Governments know how to start spending money on glamorous projects. What isn't certain is whether they know how to stop. In particular, Ontario's Liberal government, in power now for 11 years, keeps demonstrating that it doesn't have a clue how to close a tap after money starts pouring out of it.
Case in point is the Pan Am Games, which take place in Toronto next year and, at $2.4-billion, are the most expensive in history. When Winnipeg hosted the Games in 1999, the total cost was $150-million – 16 times less. The Toronto Games are a costly, showy venture that is taking place in an era of fiscal restraint. But, okay, they are what they are, and it's too late to scale back now.
But instead of insisting that the organizers make do with the funding already allocated, Ontario announced last week that it is bailing them out with an additional $74-million – and that the money will be spent on additional services not originally planned for. Among them: back-up ambulances, more television coverage and additional participants in the torch relay.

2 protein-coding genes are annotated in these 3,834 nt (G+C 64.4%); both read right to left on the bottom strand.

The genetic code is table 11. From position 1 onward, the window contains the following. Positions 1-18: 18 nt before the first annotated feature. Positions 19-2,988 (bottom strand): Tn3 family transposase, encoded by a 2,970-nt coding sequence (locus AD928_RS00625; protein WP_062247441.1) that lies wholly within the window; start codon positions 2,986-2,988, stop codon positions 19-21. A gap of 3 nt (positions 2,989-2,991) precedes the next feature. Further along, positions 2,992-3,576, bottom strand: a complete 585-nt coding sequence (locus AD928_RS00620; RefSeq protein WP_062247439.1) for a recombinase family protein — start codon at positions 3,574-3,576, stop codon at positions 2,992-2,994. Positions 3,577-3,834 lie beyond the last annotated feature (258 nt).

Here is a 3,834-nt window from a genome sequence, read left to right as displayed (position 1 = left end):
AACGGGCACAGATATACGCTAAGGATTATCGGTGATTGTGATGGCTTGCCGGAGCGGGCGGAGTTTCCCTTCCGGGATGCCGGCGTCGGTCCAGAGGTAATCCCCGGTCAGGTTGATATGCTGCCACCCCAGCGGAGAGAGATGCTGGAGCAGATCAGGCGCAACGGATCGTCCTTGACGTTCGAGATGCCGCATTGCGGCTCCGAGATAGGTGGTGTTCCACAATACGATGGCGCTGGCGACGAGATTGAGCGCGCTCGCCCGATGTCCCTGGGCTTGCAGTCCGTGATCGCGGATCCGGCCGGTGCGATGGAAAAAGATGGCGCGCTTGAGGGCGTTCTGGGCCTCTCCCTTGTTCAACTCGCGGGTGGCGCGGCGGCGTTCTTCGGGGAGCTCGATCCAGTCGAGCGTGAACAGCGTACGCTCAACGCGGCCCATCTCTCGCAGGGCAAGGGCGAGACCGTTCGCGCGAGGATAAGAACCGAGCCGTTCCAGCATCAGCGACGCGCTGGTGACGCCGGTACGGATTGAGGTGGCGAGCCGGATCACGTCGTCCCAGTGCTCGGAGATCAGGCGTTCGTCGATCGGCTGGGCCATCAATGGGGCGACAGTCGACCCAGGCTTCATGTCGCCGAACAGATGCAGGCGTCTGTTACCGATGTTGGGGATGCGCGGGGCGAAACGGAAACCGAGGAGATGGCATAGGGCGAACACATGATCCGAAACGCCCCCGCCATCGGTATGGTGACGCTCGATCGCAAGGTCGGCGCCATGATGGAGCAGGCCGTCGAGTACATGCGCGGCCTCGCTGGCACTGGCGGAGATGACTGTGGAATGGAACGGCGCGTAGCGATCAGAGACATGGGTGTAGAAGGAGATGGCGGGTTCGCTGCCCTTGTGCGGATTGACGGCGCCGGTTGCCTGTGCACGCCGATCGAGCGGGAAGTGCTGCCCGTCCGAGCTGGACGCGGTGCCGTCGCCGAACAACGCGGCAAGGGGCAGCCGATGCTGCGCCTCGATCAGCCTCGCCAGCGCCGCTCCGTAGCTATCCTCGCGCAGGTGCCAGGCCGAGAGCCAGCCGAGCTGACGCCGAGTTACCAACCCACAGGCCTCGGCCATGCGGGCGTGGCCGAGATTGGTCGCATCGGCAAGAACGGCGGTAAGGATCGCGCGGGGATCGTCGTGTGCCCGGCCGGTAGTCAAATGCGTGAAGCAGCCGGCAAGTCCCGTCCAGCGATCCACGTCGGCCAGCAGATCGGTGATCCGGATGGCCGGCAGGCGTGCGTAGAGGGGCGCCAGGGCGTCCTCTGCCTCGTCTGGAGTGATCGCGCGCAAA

The government also now says that the $239-million budgeted for security during the Games could rise again, even though it has already doubled from the original estimate of $113-million. Remember, Winnipeg spent a total of $150-million to host the Games. Toronto is talking $239-million for security alone.
Meanwhile, on MaRS, or rather MaRS Phase II, the largely empty research tower that goes by that extraterrestrial acronym in downtown Toronto, the provincial government made it official last week that it will spend $309-million to take over the failed project.
All this from a government that has projected a $12.5-billion deficit this year, and which has said it intends to keep program spending and public-service wages flat for three years starting in 2015. That's going to be hard to do, if it doesn't first learn to turn the tap in the opposite direction.
Editor's note: A previous version of this editorial said incorrectly that a loan by the Ontario government for the MaRS building in Toronto had been forgiven.